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Phuong Nguyen

Phuong Nguyen

Meet Vietnamese painter, Phuong Nguyen.

 

Tell us a little bit about yourself.

I’m an accidental Vietnamese painter who was born and raised under the tropical sun of Saigon and after wandering around for a few years, I now reside in Bologna, Italy with my little family. I recently became a mom and since then I’ve been spending more time with my son than painting away by the easel, but I still manage to paint during rare leisure time. I picked up painting 4 years ago while studying abroad in the United States, unknowingly that a hobby back then would gradually grow into a passion or may I say, a lifetime pursuit. My main practice is watercolor on paper and the dominant subject is women submerged in the dark world, tangled with other earthly creatures.

 

Describe the city you’re living in and what it’s like to live there.

Saigon is a beautiful mess that once you catch its rhythm it will linger on your mind for a long time. It has this unique culture of small alleys which run across the city like blood veins, and if you dare to wander around you may find one of those hipster hubs: handmade leather stores, idyllic coffee shops, lavish cocktail bars, vegan restaurants, and many other local establishments. Silence is an unknown concept in Saigon, there is always something going on: neighbors bashing your ear with karaoke, street vendors with speakers mounted on their bicycles advertising mouse traps or massages, people talking, shouting, scooter honking. It is dynamic, chaotic and fast-pace. The city has changed significantly from my childhood memory and it is still changing every day. Old buildings torn down, skyscrapers rise up, new districts emerge, expanding to all directions. The key to living there is to enjoy every single moment while it lasts.

 

Bologna is its perfect antipode. There are so many memories here. I love the way the old towns in Italy preserved: they keep the millenniums years old original structures within the wall and build the new buildings surround it. The bar where I usually have an aperitif may as well date back to 600 years ago, which is rather young compared to other monuments in Roma. The lifestyle is slow, food is good, wine is cheap and greenery is abundant. Bologna is rich in cultures, which can be summed up in a famous saying “La dotta, la grassa, la rossa” which means the learned, the fat, the “red”. Different from Saigon which is a busy and chaotic metropolis, Bologna is small, cozy and tranquil. I’m just starting to call this town home, and I know for sure that in people’s eyes I’m still a tourist. It’s like being a foreigner in Vietnam, no matter how fluent your Vietnamese is, how willing you are to try strange fruits, foods that smell weird, even if you marry a Vietnamese and wear Ao dai, the locals would still look at you as an alien. I feel exactly like that here even though Bologna is a lot more international than many cities. Hopefully in the future when my Italian improves and the culture thoroughly absorbed, I would feel connected. It takes time to grow roots.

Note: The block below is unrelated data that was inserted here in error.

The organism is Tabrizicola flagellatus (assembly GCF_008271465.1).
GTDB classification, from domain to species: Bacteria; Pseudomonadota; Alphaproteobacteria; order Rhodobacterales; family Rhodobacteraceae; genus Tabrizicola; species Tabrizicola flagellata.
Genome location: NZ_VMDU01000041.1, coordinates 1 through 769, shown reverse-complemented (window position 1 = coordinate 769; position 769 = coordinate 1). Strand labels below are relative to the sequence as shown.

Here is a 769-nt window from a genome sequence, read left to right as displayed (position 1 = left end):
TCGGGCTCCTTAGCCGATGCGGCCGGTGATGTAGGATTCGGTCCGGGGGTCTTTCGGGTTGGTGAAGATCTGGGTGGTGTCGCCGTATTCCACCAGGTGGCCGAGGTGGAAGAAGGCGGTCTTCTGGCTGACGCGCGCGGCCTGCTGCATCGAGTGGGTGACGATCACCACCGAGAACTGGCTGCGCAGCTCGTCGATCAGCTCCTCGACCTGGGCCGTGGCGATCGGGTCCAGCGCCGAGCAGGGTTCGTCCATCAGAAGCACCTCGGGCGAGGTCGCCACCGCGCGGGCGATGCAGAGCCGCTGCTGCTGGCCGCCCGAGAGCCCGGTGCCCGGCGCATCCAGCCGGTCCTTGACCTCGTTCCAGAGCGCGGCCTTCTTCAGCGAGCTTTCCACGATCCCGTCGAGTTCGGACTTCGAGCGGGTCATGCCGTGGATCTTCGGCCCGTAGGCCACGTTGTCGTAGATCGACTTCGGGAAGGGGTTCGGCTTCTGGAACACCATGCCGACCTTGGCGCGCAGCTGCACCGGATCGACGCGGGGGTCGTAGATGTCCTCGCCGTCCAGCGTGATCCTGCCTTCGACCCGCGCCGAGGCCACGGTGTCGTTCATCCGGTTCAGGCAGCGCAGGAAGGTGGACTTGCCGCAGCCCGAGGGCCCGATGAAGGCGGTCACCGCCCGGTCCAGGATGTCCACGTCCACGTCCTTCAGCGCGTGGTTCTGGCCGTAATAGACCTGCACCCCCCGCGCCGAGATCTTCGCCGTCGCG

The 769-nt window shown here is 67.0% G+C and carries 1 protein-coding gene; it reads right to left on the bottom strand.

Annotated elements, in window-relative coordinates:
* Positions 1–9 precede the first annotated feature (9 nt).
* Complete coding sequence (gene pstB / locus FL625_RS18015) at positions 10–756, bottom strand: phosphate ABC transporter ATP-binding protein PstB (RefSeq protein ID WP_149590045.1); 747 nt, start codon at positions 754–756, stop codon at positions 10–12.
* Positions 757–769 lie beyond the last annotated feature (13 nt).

I picked up painting 4 years ago while studying abroad in United States, unknowingly that a hobby back then would gradually grown into a passion or may I say, a lifetime pursuit.

What is the best and worst thing about living in your city?

The worst about Saigon is pollution while for Bologna is greenery. Saigon is a concrete jungle. Here I have a forest in the backyard.

I have yet to find the best of Saigon and the worst of Bologna.

 

Give us 3 words that describe what it’s like to be a creative in your city.

In Saigon, inclusive, innovative, censored

In Bologna, individual, liberal, academic

 

How did you start your career in art?

The artistic inclination was embedded in my DNA, I suppose. I still remember vividly my very first drawing of a stick figure fish when I was in kindergarten. My teacher praised me and I thought, “Oh, this is something that I’m good at.” And since then I was always making doodles and comic strips on the back of notebooks during lessons, even during the examination after finished all the mandatory tasks. Then there was a long pause, I was busy finding a new direction, making new friends, falling in love, finding my own identity. I simply diverted.

 

I went to college in a small town in the countryside of Oklahoma where the majority were students and not even a Starbucks was presented. I did not have many friends and most of my leisure time was spent either within my flat or 30 minutes trip to the nearest grocery store. One winter night, I was incredibly bored and decided to kill time with an old watercolor set which was a parting gift from my then-boyfriend, now-husband. Some colors were ruined, covered in molds and smelled like freshly cut grass. It was my first encounter with watercolor and somehow those confused scribbles, those messy brushstrokes resurrected the lost childhood passion. I continued to paint until graduation. Every day, after classes, I’d run home, opened a bottle of wine and painted away until late in the night. My first exhibition was with Ally who operated Swoon gallery in LA. She passed away a few years ago when our last exhibition was still on air. To this day, I’m still grateful that she gave me an opportunity to reassure my passion and my ability.